Children in Need
What your money does: Scrambling Bike Project
Each year Children in Need help many different charities and projects. One project in the Black Country that received funding is the Frank F Harrison Community Association in Bloxwich.
Each year Children in Need help so many different charities and projects, so it's good to hear about local projects that have been funded.
One project in the Black Country that has benefited from Children in Need is run by the Frank F Harrison Community Association in Bloxwich.
They run a Scrambling Bike Project that uses motorbike scrambling as an engagement tool for socially excluded young people.
The project helps 63 young people aged between 11 and 16 in the Bloxwich area of Walsall, encouraging them to work towards a youth award and improving damaged self esteem.
They work with NEETS (those not in education, employment or training). They are often young people who have been excluded from school and come from a range of difficult circumstances or family backgrounds.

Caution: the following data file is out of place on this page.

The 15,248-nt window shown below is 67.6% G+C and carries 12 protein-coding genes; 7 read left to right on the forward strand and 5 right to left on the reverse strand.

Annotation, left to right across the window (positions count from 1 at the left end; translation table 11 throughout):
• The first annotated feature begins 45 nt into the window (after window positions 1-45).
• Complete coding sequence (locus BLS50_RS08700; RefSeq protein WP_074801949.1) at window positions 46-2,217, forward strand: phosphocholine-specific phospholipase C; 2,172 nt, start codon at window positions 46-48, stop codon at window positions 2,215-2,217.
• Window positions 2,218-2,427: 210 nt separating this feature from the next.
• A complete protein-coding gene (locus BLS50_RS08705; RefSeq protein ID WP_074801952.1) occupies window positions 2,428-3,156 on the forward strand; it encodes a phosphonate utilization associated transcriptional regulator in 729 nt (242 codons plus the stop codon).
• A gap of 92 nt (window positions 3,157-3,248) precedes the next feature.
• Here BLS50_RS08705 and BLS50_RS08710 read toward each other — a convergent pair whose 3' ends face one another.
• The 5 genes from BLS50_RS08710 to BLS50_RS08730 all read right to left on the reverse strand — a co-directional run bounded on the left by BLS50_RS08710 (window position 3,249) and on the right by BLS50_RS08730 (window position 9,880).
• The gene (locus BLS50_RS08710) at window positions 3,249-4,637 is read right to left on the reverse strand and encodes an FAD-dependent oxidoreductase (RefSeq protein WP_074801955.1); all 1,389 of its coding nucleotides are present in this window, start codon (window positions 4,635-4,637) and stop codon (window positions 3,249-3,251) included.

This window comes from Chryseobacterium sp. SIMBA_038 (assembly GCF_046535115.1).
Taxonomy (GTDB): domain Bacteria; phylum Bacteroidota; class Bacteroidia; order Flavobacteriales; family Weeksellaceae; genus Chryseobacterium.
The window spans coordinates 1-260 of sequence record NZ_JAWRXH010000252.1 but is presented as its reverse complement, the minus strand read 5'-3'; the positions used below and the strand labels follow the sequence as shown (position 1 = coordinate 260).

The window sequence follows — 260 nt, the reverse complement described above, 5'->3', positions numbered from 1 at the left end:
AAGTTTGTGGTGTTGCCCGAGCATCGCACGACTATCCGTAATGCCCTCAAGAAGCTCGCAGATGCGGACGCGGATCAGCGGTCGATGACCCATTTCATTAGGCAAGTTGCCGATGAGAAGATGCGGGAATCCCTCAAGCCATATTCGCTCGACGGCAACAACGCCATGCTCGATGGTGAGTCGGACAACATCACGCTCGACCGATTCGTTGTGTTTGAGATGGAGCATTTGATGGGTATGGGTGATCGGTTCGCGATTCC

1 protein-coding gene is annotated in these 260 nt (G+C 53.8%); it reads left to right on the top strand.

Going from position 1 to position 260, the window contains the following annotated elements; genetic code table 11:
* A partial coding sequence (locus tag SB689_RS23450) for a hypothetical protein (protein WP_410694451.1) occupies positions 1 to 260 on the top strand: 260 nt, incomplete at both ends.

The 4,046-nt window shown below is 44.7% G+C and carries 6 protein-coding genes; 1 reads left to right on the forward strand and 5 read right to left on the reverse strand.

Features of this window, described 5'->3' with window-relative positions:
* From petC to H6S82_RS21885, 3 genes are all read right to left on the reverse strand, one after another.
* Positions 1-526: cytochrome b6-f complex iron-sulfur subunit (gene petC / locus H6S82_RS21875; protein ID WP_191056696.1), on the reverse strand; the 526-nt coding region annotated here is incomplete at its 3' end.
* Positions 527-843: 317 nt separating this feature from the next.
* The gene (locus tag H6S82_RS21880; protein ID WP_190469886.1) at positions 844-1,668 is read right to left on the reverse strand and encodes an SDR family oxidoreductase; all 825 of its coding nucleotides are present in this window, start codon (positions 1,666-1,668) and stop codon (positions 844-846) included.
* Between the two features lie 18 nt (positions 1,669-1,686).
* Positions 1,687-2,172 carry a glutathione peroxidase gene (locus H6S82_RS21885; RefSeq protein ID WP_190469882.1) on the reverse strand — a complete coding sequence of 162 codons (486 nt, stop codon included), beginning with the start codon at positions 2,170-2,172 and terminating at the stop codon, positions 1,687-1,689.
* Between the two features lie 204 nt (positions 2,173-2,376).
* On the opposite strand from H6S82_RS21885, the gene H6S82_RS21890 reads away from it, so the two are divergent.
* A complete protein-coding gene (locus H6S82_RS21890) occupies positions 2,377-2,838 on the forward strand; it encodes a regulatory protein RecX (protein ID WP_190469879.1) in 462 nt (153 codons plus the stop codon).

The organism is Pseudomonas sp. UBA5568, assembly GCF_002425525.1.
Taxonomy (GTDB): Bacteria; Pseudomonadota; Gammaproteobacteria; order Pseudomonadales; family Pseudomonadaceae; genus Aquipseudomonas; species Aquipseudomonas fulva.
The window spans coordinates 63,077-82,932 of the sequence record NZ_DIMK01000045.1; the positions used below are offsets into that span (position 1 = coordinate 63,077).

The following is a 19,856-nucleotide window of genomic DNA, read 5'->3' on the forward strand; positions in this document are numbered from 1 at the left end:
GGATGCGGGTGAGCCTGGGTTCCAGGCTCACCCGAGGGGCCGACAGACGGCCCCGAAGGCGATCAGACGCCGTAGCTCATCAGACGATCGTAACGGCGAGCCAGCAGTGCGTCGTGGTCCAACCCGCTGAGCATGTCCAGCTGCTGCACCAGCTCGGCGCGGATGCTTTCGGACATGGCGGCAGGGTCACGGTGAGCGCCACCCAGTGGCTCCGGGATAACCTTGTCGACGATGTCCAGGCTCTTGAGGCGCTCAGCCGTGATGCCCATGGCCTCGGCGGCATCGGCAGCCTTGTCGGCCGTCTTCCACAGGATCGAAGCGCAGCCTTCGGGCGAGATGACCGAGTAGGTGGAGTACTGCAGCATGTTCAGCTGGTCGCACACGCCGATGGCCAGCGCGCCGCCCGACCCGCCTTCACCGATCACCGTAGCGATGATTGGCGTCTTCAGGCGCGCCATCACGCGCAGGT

The Scrambing Bike Project uses motor mechanics, riding skills, peer mentoring skills and social skills as a series of challenges that they must meet in order to achieve the awards.
The project takes place at a scramble track and in the youth centre.
In 2007 Children in Need awarded them £15,519 to fund new safety equipment, signage, change facilities and track restructuring at a local motorcycle scramble track.
It was the first time they'd received money from Children in Need.
Karl, a 15 year old from Brownhills is one young lad who's taken part in the project. He didn't get on with school. He’s been using the bike track for 5 years.
"It makes you feel like you can socialise with other people... I'm more confident now. It's just changed my opportunities really."
Jessica Bennett, Youth & Play Coordinator
Karl has now been helped to the extent that he's interested in doing an apprenticeship to become a plumber - a level of ambition he couldn't have dreamed of before.
Jessica Bennett is the Youth & Play Coordinator. She said: "We use scrambling as an engagement tool and indirectly focus on learning other skills and other qualities and their social skills as well as the youth accreditation they do while they’re here."
The money donated by Children in Need helped to save this project from closure and ensured Karl and others like him carry on being supported.
last updated: 07/11/07